Yellen testimony & likely gold impact

<p>As Federal Reserve Chairwoman Yellen is set to testify to Congress Tuesday and Wednesday, gold traders wonder about the extent to which, she will continue […]</p>

As Federal Reserve Chairwoman Yellen is set to testify to Congress Tuesday and Wednesday, gold traders wonder about the extent to which, she will continue to play down inflation, considering the recent upside surprise figures in CPI and PCE price index.  While the FOMC has all but assured that tapering would be concluded in October, the countermove to such assessment (aimed at preventing a jump in yields) is to continue to talk down inflation as well as the improvement in labour markets.  And what about Yellen’s impact on metalsHere is a look the gold impact of Yellen’s most notable speeches so far this year, accompanied by a chart below:

Feb 11 – Yellen’s first Congressional testimony

Yellen boosted metals as she stuck to the Bernanke script, emphasizing that tapering of asset purchases did not necessarily imply tightening of monetary policy. Yellen’s lack of concern with disinflation risks stood out throughout the testimony as she attributed part of the slowdown in prices to falling cost of petroleum imports, while remaining confident that better growth would push inflation back to the Fed’s preferred 2.0% threshold.

Mar 19– Yellen’s first post-FOMC meeting conference

Gold fell $26, while USD and yields jumped sharply as the FOMC announcement issued more hawkish projections from Fed participants, which showed five members expecting 1.0% fed funds rates by end of 2015, three more members than those projecting a similar outcome in the December meeting. Yellen clearly contributed to metals’ damage when she made the unusual step of shedding detail on the timeline elapsing between the conclusion of the tapering and the start of first rate hike of “about 6 months”. The period was about 3-6 months earlier than markets were expecting.

May 7– Yellen’s Congressional testimony

Yellen’s testimony failed to provide any fireworks but the market detected a slightly dovish bent a she followed up on the FOMC’s optimistic statement. The testimony did outline the downside risks to inflation and labor markets, which left markets with the conclusion that Yellen was in a hurry to to raise rates.

June 18– Yellen’s second post-FOMC meeting conference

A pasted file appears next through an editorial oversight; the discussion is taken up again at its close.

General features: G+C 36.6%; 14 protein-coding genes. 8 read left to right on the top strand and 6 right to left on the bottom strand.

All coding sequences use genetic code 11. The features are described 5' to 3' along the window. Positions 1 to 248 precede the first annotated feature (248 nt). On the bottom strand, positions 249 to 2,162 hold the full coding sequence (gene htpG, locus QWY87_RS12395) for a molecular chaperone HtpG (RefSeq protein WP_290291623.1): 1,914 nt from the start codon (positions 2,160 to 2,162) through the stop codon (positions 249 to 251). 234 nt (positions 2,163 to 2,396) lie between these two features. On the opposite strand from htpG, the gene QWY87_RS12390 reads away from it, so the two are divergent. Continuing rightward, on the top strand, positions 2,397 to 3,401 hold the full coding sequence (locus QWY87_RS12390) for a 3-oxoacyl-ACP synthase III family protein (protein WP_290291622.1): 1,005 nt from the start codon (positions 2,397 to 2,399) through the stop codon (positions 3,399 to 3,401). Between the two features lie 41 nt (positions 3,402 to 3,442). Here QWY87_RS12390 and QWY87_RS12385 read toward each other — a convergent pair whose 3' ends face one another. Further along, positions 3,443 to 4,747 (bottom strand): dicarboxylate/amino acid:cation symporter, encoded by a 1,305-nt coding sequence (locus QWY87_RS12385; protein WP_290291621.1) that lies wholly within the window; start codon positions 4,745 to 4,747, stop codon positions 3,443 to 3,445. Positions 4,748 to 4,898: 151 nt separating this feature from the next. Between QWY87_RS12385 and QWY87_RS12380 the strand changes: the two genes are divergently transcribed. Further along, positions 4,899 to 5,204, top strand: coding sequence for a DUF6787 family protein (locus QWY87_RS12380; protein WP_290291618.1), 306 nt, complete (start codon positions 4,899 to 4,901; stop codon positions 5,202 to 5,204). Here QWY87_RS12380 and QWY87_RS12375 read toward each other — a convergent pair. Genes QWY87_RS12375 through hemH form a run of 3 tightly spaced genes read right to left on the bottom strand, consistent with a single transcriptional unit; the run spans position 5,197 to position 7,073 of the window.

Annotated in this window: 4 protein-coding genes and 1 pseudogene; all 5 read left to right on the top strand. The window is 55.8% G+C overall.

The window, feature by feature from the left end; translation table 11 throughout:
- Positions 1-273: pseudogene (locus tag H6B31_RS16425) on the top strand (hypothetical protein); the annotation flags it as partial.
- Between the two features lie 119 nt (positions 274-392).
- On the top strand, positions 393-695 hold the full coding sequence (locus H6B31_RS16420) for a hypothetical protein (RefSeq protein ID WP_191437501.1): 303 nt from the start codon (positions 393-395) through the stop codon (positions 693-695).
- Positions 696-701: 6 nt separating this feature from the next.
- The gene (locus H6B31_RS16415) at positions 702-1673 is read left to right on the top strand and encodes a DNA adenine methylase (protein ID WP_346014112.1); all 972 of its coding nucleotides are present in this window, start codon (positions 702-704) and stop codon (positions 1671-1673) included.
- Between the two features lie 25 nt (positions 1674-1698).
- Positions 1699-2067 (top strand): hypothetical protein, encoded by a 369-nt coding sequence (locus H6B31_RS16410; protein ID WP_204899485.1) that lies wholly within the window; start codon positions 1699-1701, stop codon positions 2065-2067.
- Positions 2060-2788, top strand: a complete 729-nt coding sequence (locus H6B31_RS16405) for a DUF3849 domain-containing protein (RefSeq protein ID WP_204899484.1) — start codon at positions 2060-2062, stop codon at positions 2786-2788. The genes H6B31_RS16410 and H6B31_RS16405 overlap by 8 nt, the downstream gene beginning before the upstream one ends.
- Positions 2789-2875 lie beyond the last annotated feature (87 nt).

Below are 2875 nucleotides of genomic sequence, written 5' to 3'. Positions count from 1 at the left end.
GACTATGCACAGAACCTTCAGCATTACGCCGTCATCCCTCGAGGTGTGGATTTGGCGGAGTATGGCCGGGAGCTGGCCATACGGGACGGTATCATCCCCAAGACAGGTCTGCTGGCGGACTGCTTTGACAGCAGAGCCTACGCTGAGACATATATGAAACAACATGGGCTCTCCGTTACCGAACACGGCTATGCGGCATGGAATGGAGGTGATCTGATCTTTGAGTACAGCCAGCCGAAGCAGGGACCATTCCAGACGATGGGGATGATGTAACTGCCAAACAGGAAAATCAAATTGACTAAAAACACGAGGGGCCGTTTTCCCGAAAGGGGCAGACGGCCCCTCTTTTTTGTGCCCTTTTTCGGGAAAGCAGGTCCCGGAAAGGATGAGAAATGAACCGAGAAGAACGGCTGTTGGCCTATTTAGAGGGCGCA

Just as markets were expecting a hawkish Fed nod following the prior day’s release of stronger than expected US CPI, the FOMC statement was little changed. Yellen from her side, largely departed from the rough six-month timeline in the March FOMC and continued to played down inflation pressures.

Gold bears may hold faith in Yellen’s playing down of inflation, but additional inflation news from the June 26 release of the core PCE price index showing May inflation at a 15-month high of 1.5% could alter sentiment. There has been no convincing explanation to today’s $30 decline in the price of gold (biggest single day decline of the year) aside from summer doldrums and profit-taking ahead of a busy week, including Yellen’s testimomy.  Those touting gold’s seasonal summer rebound have already seen an 8% rise from the June lows. Yellen will likely reiterate the Fed’s range of policy and liquidity tools available to address any set-backs after tapering is concluded by autumn. During the 3-4 hours of tomorrow’s testimony, there will be plenty of analysis and open-ended statements favouring bulls and bears alike.

Initial support starts at $1290-95, but a close below $1292 will be crucial, as it confirms the breach of the June 5th trend line and the 55-DMA. Bears will be nervous if the 200-DMA at 1285 is also breached, which would give way to the more momentum-inducing threshold of $1255-60. At this juncture, we anticipate a prolonged consolidation around $1270-1300 before a gradual revisit of $1350s.

Gold & Yellen impact

 

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